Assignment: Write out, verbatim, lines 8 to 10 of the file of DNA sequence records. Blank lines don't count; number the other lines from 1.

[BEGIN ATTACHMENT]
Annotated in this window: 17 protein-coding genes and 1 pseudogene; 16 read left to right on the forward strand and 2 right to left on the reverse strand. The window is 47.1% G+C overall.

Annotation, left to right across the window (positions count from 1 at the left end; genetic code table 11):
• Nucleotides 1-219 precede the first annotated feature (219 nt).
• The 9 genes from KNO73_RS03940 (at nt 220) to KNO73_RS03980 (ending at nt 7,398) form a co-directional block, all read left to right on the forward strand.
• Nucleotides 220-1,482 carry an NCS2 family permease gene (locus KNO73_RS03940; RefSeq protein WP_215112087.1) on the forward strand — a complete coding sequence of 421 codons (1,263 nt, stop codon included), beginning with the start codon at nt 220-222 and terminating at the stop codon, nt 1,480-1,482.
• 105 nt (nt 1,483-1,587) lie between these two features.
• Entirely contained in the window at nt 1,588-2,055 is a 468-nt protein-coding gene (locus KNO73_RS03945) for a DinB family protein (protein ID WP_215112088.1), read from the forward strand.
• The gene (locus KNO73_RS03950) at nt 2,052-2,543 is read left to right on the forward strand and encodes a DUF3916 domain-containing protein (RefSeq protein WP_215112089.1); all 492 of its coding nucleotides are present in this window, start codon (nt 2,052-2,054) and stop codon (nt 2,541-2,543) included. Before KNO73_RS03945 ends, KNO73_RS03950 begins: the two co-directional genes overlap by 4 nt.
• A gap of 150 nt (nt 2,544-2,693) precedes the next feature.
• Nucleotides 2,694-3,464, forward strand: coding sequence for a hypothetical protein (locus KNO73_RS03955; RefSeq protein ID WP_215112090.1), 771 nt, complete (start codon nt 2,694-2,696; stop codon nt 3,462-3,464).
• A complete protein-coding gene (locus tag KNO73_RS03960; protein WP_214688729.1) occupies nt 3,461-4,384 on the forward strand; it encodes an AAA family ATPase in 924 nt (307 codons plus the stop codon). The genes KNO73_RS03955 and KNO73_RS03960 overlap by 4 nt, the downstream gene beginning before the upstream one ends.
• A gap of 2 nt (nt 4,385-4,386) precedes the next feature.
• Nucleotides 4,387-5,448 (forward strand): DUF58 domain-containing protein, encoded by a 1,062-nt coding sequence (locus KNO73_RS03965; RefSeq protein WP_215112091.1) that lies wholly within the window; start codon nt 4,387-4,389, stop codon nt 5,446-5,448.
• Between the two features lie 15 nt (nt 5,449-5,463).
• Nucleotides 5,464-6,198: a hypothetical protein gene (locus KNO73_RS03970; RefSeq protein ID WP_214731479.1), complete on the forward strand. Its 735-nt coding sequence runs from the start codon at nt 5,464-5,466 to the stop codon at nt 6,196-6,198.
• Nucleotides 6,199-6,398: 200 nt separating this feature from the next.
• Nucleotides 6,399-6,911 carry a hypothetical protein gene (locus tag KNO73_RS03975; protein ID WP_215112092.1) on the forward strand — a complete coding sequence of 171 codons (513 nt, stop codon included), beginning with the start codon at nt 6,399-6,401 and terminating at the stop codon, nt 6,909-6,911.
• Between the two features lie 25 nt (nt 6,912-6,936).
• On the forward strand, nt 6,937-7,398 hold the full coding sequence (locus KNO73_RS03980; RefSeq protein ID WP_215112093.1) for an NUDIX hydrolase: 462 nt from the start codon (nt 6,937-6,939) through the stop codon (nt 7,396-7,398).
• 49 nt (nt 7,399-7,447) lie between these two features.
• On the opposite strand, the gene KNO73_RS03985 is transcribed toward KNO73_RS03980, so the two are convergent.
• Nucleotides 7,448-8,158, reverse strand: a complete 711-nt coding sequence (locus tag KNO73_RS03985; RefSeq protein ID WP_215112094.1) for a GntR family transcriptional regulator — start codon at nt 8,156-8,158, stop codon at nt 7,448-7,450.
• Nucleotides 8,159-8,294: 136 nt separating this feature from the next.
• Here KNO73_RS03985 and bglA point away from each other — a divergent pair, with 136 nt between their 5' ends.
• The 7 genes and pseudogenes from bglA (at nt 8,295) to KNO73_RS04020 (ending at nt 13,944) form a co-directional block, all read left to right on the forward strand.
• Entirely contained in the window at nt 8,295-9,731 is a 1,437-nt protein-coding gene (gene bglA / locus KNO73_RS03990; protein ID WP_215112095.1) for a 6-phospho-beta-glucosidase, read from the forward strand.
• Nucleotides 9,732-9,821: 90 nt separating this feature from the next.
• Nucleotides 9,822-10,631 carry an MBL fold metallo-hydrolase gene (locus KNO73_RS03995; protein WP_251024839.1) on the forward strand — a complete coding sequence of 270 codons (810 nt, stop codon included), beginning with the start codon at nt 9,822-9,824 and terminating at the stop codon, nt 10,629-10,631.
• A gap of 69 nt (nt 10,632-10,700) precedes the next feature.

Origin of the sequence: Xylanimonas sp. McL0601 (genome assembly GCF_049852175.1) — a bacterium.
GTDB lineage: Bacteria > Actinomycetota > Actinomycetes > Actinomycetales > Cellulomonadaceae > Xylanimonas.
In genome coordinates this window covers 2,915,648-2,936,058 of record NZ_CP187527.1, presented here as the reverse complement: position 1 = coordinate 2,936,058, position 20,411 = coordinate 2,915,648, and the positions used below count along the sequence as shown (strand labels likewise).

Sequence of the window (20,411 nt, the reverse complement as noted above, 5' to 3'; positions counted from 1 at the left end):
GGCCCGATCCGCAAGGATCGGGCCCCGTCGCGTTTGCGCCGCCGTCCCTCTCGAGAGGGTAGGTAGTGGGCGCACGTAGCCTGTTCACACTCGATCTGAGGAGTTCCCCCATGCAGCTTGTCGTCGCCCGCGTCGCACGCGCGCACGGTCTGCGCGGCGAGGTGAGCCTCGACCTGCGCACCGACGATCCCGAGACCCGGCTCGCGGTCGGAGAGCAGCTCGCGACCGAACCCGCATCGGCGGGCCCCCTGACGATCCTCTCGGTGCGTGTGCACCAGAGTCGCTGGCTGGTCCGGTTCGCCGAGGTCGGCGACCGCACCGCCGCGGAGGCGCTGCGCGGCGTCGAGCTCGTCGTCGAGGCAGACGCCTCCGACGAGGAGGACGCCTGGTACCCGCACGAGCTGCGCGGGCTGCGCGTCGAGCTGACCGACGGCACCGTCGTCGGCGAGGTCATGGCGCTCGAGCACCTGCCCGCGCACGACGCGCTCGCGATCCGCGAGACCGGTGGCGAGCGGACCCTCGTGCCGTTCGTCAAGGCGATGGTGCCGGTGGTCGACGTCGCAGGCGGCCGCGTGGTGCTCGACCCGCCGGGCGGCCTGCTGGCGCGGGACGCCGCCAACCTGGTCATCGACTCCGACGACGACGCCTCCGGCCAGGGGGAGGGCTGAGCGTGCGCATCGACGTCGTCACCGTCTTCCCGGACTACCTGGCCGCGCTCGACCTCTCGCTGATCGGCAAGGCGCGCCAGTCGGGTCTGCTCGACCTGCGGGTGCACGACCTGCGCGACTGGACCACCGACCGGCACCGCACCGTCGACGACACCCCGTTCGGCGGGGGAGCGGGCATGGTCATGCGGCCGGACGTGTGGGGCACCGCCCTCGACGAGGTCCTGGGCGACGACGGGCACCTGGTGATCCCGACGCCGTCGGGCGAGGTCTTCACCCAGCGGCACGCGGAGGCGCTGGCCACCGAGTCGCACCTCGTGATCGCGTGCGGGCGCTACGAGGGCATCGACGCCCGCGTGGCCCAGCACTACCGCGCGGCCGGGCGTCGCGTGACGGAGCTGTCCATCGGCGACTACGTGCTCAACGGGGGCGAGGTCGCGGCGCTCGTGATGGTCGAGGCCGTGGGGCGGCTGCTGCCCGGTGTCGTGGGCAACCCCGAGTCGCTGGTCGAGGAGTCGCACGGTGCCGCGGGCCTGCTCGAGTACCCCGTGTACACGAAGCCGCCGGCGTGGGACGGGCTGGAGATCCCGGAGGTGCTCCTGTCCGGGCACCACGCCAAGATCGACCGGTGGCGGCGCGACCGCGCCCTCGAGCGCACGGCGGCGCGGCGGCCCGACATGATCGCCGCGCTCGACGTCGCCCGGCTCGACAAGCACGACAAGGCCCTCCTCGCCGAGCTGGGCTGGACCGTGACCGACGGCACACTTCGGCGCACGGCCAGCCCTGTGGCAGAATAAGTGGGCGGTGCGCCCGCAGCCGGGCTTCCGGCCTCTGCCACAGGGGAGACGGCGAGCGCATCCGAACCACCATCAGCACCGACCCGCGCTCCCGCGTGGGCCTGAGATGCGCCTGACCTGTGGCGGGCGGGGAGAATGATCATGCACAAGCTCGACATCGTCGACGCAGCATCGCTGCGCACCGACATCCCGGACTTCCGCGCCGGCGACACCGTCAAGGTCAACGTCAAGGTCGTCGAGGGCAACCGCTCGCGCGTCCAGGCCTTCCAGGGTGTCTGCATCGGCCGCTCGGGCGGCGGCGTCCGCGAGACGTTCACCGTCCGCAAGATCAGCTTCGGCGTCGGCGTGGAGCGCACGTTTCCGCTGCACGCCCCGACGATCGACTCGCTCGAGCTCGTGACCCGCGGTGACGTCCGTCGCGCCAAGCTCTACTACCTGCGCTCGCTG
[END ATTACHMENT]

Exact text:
• The gene (locus KNO73_RS03950) at nt 2,052-2,543 is read left to right on the forward strand and encodes a DUF3916 domain-containing protein (RefSeq protein WP_215112089.1); all 492 of its coding nucleotides are present in this window, start codon (nt 2,052-2,054) and stop codon (nt 2,541-2,543) included. Before KNO73_RS03945 ends, KNO73_RS03950 begins: the two co-directional genes overlap by 4 nt.
• A gap of 150 nt (nt 2,544-2,693) precedes the next feature.
• Nucleotides 2,694-3,464, forward strand: coding sequence for a hypothetical protein (locus KNO73_RS03955; RefSeq protein ID WP_215112090.1), 771 nt, complete (start codon nt 2,694-2,696; stop codon nt 3,462-3,464).